The numbers-loving sidekick to your strategic plan
At Design Thinking for All, we talk a lot about strategy and strategic decisions. (see our current series on Creating a Strategic Plan). We also talk about design thinking tools and techniques, and how they can help you consider your idea, organization, or approach, in more depth and with more empathy. One area we don’t talk about as much is business models. Building a solid business model is one of the most important activities you can go through as a business owner or leader. Whether your business is a startup or a mature one, operating without a clear understanding of the various levers that drive its performance is unnecessarily risky–especially when it is relatively simple to create a basic business model.
What is a Business Model?
Think about your business model as the numbers-loving sidekick to your strategic plan. It helps you evaluate your company’s performance objectively and make better decisions–both in the moment and in long-term planning.
For purposes of this discussion, a business model requires consideration of various financial aspects to ensure profitability and sustainability. While the level of detail, timeframes, and formats can vary widely, there are some essential components that most business models share.
- Revenue Streams and Pricing Strategy: Develop a comprehensive understanding of your revenue streams and your pricing strategy. Accurate financial modeling here is essential to determine how your pricing choices impact your bottom line. (A good overview of pricing strategy can be found here.)
- Cost Structure: Delve into the detailed breakdown of your cost structure. This includes both fixed costs and variable costs. Effective financial modeling will help you identify areas where cost optimization is possible.
- Key Metrics: Your financial model should incorporate essential financial metrics such as profit margins, return on investment (ROI), and cash flow projections. These metrics provide critical insights into your business’s financial health.
- Scalability and Growth Projections: Financial modeling plays a pivotal role in assessing how your business can scale and grow over time. It helps project financial requirements for expansion and diversification.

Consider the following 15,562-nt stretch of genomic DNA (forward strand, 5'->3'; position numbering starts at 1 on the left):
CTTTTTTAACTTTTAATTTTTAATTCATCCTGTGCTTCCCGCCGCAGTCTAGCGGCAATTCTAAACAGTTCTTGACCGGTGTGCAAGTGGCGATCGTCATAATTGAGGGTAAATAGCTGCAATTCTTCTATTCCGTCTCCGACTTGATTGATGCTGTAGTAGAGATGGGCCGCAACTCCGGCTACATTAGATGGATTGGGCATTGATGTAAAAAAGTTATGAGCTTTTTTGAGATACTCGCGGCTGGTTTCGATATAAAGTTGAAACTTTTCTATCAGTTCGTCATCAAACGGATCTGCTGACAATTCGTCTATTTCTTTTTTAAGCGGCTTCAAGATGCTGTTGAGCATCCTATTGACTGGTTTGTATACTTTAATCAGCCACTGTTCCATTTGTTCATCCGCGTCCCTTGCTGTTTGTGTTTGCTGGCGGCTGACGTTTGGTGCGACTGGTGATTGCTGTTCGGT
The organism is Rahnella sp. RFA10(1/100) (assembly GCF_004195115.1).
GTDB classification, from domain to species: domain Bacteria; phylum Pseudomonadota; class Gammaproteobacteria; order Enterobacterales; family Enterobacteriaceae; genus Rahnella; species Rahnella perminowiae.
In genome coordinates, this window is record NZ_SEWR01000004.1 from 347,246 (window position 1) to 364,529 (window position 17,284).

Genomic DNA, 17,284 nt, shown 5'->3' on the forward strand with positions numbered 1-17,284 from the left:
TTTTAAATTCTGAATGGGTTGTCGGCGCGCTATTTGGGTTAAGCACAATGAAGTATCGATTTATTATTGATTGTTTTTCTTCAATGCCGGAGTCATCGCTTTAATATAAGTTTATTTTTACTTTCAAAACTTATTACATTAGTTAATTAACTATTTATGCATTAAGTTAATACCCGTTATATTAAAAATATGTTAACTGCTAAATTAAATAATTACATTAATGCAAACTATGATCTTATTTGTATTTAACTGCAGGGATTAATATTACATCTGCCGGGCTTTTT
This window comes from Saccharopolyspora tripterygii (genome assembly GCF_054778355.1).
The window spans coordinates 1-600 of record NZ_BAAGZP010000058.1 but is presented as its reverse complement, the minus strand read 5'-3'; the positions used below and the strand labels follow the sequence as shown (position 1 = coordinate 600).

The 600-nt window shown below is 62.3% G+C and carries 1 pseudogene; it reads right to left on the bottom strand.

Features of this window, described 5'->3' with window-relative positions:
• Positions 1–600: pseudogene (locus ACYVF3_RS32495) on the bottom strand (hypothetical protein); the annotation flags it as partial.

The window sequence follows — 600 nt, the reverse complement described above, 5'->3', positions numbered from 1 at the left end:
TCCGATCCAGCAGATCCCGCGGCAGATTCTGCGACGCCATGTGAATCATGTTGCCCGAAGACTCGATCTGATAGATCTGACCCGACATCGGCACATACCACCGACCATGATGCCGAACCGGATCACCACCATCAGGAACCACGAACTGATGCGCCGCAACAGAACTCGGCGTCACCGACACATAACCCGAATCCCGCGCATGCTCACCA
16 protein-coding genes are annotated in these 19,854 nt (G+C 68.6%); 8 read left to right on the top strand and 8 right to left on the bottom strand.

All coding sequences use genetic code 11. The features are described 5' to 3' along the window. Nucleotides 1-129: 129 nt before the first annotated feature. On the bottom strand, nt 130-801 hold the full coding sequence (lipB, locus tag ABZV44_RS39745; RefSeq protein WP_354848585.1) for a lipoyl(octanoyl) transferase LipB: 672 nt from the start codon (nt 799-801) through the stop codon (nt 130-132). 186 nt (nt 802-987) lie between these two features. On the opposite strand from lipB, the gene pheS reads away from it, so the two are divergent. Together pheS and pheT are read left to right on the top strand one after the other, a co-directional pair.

- Risk Assessment: In financial modeling, it’s crucial to quantify and analyze potential financial risks. This enables you to develop strategies and reserves to mitigate financial setbacks.
- Cash Flow Management: Forecasting cash flows accurately is central to financial modeling. It ensures you have the liquidity needed to cover operational expenses and seize growth opportunities.
If all of this feels a bit daunting, know that you don’t have to tackle everything at once (or even have all of these components.) At a minimum, most small businesses should focus on their cash flow, sales, and expenses when starting to forecast.
Business Model Canvas or Lean Canvas
In design thinking, we often use the Business Model Canvas, made famous by the firm Strategyzer, or a refined version called a Lean Canvas, to document our initial business model. Here is the Lean Canvas:
If you have done one of these already, they can be a great starting point for your more detailed business model. If you haven’t, consider starting here, and then going deeper, as illustrated above.
Using a Business Model: Scenario Planning
Once you have this foundation built, you can leverage your model to help you make informed decisions, uncover opportunities, and evaluate scenarios. For example, what would happen if we sold 400 more cupcakes per month? Or, what if we reduced our rent by 11%?
Taking it a step further, you could build out more robust “what ifs” by engaging in scenario planning– which is basically running a financial model based on a potential future.
Scenario planning requires you to think through these questions:
- First, you ask yourself, “What could possibly occur?” That’s the scenario part.
- Then, you work through, “What would be the impact on my business if that thing happened?” Most of the time, you’ll have a “best case,” “worst case,” and “most likely”
These will be educated guesses with “t-shirt sizing” accuracy, but once you understand the likely range of outcomes, you will be better prepared to pull the levers that move your business towards the “best case,” seize opportunities that arise, and make the hard necessary decisions. And you will be able to estimate the impact on your bottom line.
At the end of the day, a business model and any scenarios you build are just tools. You still need to create value and have a strategy. Solving customer problems, solid execution, and a compelling value proposition will always be the bedrock for your business success.
A solid business model will give you an understanding of what drives financial results for your company. This understanding will provide a better foundation for making decisions and more confidence to focus on what truly matters to your customers and employees.
This newsletter features Mike Anderson, consultant, entrepreneur, strategist, and co-founder of Upstream Consulting. Upstream Consulting specializes in general management and customer experience consulting, with an emphasis on small and medium-sized businesses in the Richmond, VA, area. They leverage their unique and varied skills to help you solve your most important business problems.
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